Coherent lidar systems based on eyesafe solid-state laser technology are rapidly emerging in ruggedized packages. The airport terminal area presents several measurement scenarios appropriate for application of pulsed coherent lidar sensors. This paper briefly reviews the status of coherent lidar technology and presents results produced with a mobile flashlamp- pumped 2.09 micrometers coherent lidar sensor for windshear detection and measurement, wind turbulence estimation, and wake vortex detection and tracking.
The paper describes the design and performance of the Coherent Launch Site Atmospheric Wind Sounder (CLAWS), which is a test and demonstration program designed for monitoring winds with a solid-state lidar in real time for the launch site vehicle guidance and control application. Analyses were conducted to trade off CO2 (9.11- and 10.6-microns), Ho:YAG (2.09 microns), and Nd:YAG (1.06-micron) laser-based lidars. The measurements set a new altitude record (26 km) for coherent wind measurements in the stratosphere.
An account is given of the experimental apparatus and test results of an investigation aimed at the quantification of wavelength-dependent effects on laser radar performance of various atmospheric conditions. Attention is also given to the differences between eye-safe, 2-micron-laser-based ladar system performance and that of the conventional 10.6-micron CO2-laser-based ladars that have been used to date. Attention is given to the results obtained for atmospheric turbulence and path extinction; marked differences emerge between 2-micron and 10.6-micron systems in the case of aerosols and water absorption.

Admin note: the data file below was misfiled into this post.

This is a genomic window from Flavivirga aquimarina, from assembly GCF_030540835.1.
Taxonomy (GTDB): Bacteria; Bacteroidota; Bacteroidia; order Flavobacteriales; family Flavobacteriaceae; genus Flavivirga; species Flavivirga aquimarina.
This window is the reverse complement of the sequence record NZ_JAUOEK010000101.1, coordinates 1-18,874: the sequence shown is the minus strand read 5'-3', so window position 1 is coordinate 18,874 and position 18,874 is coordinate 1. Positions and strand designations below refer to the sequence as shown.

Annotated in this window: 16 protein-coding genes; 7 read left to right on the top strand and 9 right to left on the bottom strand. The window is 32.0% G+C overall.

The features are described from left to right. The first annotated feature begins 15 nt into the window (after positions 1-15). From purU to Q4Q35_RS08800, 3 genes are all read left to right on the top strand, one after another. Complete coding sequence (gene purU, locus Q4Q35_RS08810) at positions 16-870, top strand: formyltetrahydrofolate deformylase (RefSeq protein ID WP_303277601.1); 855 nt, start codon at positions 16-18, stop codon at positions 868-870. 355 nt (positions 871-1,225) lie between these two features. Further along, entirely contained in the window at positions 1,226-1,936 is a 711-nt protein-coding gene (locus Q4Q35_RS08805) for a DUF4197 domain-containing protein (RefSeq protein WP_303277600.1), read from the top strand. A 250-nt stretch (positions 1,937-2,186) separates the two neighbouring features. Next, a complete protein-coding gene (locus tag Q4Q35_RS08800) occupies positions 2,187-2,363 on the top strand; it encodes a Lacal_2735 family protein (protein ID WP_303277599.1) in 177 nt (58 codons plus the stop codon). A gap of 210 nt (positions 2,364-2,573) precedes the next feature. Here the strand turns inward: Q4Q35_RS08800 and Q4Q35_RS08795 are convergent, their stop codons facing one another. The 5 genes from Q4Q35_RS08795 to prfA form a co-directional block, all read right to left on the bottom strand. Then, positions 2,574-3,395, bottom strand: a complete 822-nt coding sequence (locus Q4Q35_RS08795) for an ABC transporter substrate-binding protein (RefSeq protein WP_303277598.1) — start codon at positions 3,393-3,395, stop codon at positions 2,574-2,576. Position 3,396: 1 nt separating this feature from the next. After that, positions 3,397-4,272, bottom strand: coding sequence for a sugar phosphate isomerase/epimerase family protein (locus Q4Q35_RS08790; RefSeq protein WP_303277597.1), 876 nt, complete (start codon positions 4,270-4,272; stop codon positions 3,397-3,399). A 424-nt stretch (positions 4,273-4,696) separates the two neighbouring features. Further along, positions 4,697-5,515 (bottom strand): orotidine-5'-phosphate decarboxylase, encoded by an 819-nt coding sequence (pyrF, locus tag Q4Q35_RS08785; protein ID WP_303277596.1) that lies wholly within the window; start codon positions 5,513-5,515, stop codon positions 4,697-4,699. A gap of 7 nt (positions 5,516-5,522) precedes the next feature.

The problems of obtaining and processing information in pulsed laser rangefinders in order to determine ranging object characteristic feature selection and identification under permanent echo conditions are considered, including the influence of target spatial length, radiation beam nonuniformity, and random rangefinder target guidance error. Automatic target selection algorithms and circuits are also considered. The principle of target signal selection and identification based on reflected pulse data is proposed.
A low average power, pulsed, solid-state, 1.06-micron coherent laser radar (CLR) for range and velocity measurements of atmospheric and hard targets has been developed. The system has been operating at a field test site near Boulder, CO since September, 1988. Measurements have been taken on moving targets such as atmospheric aerosol particles, belt sanders, spinning disks, and various stationary targets. The field measurements have shown that this system exhibits excellent velocity measurement performance. A fast-tuning CW Nd:YAG oscillator has also been developed which has a frequency tuning range of greater than 30 GHz (which spans a target radial velocity range of over 16 km/s) and a tuning speed greater than 30 GHz/ms.